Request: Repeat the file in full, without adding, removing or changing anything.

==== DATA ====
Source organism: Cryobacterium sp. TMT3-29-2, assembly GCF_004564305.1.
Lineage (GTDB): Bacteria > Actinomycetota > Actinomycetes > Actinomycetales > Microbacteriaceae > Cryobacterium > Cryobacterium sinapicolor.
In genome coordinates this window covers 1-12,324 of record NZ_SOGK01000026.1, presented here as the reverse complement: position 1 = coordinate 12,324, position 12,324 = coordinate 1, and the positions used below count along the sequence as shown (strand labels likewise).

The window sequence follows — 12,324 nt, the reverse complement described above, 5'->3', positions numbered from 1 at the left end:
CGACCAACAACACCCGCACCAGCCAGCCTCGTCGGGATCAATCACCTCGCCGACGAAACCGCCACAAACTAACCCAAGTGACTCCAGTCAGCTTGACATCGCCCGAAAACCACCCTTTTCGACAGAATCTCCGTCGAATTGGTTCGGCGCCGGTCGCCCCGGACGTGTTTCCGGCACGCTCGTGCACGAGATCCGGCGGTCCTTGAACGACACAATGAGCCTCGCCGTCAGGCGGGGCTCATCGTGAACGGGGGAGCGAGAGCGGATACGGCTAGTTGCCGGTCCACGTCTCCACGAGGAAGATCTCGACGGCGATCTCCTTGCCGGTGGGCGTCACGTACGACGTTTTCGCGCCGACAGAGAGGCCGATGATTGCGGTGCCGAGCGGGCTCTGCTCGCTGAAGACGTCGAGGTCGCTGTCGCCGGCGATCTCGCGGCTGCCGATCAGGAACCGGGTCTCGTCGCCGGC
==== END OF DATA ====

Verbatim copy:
Source organism: Cryobacterium sp. TMT3-29-2, assembly GCF_004564305.1.
Lineage (GTDB): Bacteria > Actinomycetota > Actinomycetes > Actinomycetales > Microbacteriaceae > Cryobacterium > Cryobacterium sinapicolor.
In genome coordinates this window covers 1-12,324 of record NZ_SOGK01000026.1, presented here as the reverse complement: position 1 = coordinate 12,324, position 12,324 = coordinate 1, and the positions used below count along the sequence as shown (strand labels likewise).

The window sequence follows — 12,324 nt, the reverse complement described above, 5'->3', positions numbered from 1 at the left end:
CGACCAACAACACCCGCACCAGCCAGCCTCGTCGGGATCAATCACCTCGCCGACGAAACCGCCACAAACTAACCCAAGTGACTCCAGTCAGCTTGACATCGCCCGAAAACCACCCTTTTCGACAGAATCTCCGTCGAATTGGTTCGGCGCCGGTCGCCCCGGACGTGTTTCCGGCACGCTCGTGCACGAGATCCGGCGGTCCTTGAACGACACAATGAGCCTCGCCGTCAGGCGGGGCTCATCGTGAACGGGGGAGCGAGAGCGGATACGGCTAGTTGCCGGTCCACGTCTCCACGAGGAAGATCTCGACGGCGATCTCCTTGCCGGTGGGCGTCACGTACGACGTTTTCGCGCCGACAGAGAGGCCGATGATTGCGGTGCCGAGCGGGCTCTGCTCGCTGAAGACGTCGAGGTCGCTGTCGCCGGCGATCTCGCGGCTGCCGATCAGGAACCGGGTCTCGTCGCCGGC